Larry Smith

Forbes magazine recently declared that Shawn Carter (aka, Jay-Z) is the first hip-hop artist to become a billionaire. The rest of the media — the old heads and the upstarts — followed suit. (Note that Forbes’ article said that Mr. Carter’s fortune is “conservatively estimated” to be $1 billion — and that doesn’t even include Mrs. Carter’s money.) Not to be outdone, Kanye West quickly tweeted that he’s worth “a billion and some change.” (Actually, that’s not true. But give him a few days ...) 

A lifetime ago, on his legendary “Blueprint” album, Jigga references his ever-growing wealth in several songs. Nothing surprising there, such braggadocio is typical of hip-hop artists. Yet, even then, one had the sense that Jay was not content merely to be rich. The man who arrogated to himself the title “J-Hova” (i.e., the god of rap) has always seemed to want — more. In a 2010 Forbes article that highlighted Carter’s meeting with Warren Buffet, he quipped, “Hip-hop from the beginning has always been aspirational.” The question, then, is to what does Jay-Z aspire? Even though he’s “got 99 problems,” he’s also “got the hottest chick in the game wearin’ (his) chain.” I’m reminded that Alexander the Great is said to have cried after he had conquered the known world. (In the movie “Die Hard” Hans Gruber suggested — inaccurately — that Plutarch had quoted Alexander making this claim.) I digress …

Last week I wrote that Black folks beamed with pride because one of Jay-Z’s fellow billionaires — Robert Smith — volunteered to pay off the student loan debt of the entire 2019 class of Morehouse College. Let’s unpack my claim. Assuming that I know what I’m talking about (which is usually a safe bet), the question is why ordinary African Americans take such personal pride in the fact that someone who is astoundingly wealthy gave away some of his money. In short, why should we care if we are not direct beneficiaries of such generosity? 

Even more perplexing is the fact that many of us are proud of Jay’s financial accomplishment, which (in and of itself) has nothing to do with philanthropy. Indeed, I am reminded of an interview several years ago in which Carter, in responding to a question about his donating to worthy causes, replied (in part): “My presence is philanthropy.” Those of us who have labored in the nonprofit sector preach that philanthropy is comprised of treasure, talent and time. Thus, Jay-Z’s statement has merit. (Still, most of us expect wealthy folks to give a healthy dose of the first “T.”) In any case, Carter’s milestone has generally been met with a mixture of admiration, collective pride and a sense of awe. (Of course, there is also a healthy dose of “hater-ade.”)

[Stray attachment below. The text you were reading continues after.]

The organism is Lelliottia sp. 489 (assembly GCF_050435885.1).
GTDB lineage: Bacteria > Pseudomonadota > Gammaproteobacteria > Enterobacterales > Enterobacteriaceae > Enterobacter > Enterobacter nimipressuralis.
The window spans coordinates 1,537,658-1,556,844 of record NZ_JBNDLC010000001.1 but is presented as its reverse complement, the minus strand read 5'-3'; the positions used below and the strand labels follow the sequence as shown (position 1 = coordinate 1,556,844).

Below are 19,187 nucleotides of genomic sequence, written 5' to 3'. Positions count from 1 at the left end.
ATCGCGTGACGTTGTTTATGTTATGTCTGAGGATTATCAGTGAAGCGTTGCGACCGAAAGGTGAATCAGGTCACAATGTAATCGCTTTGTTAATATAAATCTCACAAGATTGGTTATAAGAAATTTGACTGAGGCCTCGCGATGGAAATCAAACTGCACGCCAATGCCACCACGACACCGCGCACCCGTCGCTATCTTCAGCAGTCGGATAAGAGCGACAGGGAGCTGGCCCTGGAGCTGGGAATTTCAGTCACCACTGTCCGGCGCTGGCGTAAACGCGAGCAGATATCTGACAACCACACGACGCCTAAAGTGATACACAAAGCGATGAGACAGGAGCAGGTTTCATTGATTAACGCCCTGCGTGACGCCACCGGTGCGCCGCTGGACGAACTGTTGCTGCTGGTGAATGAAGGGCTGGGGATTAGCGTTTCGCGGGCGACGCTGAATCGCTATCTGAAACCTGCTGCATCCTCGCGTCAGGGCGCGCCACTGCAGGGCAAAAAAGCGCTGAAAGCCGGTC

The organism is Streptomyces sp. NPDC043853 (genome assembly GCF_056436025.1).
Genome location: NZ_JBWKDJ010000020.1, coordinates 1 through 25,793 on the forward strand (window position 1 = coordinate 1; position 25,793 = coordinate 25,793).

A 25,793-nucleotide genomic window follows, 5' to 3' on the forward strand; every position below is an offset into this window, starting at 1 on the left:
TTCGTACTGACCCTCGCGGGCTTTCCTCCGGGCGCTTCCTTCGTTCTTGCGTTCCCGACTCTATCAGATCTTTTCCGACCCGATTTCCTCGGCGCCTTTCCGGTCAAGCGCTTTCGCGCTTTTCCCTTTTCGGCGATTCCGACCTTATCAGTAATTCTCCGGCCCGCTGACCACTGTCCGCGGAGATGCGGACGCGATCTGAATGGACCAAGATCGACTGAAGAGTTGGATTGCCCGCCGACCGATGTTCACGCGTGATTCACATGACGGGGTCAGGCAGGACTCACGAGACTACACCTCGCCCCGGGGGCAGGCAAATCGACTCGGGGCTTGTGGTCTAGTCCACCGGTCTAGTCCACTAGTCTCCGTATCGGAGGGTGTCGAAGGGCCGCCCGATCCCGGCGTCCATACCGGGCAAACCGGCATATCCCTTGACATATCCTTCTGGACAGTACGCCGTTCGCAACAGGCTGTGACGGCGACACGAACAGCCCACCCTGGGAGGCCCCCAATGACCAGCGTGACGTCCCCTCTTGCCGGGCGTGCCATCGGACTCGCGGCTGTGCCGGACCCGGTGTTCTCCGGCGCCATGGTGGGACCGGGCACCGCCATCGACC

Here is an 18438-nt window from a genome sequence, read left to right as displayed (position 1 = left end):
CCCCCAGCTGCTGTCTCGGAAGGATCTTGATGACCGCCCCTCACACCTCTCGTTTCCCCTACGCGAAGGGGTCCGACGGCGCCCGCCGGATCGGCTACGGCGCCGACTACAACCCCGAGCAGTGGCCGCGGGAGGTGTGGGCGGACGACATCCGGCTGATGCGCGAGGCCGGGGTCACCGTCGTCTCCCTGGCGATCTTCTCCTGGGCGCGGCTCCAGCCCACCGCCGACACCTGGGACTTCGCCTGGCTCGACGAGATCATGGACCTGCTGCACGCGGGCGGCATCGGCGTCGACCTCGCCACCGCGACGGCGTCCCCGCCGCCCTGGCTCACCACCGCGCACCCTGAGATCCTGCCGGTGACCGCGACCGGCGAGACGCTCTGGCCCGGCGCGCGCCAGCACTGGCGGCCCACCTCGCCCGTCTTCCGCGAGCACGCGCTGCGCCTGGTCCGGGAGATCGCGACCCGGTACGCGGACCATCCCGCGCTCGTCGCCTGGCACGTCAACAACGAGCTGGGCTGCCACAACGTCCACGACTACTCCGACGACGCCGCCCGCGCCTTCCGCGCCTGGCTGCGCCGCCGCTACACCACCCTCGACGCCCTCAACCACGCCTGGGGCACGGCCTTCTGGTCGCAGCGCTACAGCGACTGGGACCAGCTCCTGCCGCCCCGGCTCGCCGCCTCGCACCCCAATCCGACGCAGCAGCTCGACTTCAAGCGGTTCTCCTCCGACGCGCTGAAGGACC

In the same way, most of us are proud of Tiger Woods, who has spent most of his career downplaying (or at least ignoring) the Black contribution to his athletically superlative DNA. Still, we have cheered for every perfect tee shot, moaned at every errant swing and felt as personally dejected at his precipitous downfall as we felt exultant at his rocket-like rise. What gives?

As I shared with a Caucasian childhood friend of mine a couple weeks ago, one of the privileges of being white in America is the luxury of viewing one’s self (and being viewed by most others) as an “individual.” One of the realities of being Black in America is trying to navigate collective pride and racial solidarity with pride in self and respect for the mythic individualism that has defined America (which, of course, is a myth). As vaudeville showman Bert Williams has been quoted as saying: “There’s no disgrace in being a colored man, but it’s terribly inconvenient.” Part of that inconvenience has to do with always being grouped with other Black people, even if we don’t want to be. For example, when the news reports a horrific crime, most of us hold our breath, praying that the suspect is not Black. That’s because those situations reinforce racial stereotypes and increase discrimination.

In the end, if we are going to be lumped together under any circumstance, we might as well revel in Mr. Carter’s milestone.  So, here’s to you, Mr. Carter! I’m happy to be along for the ride.


Larry Smith is a community leader. Contact him at

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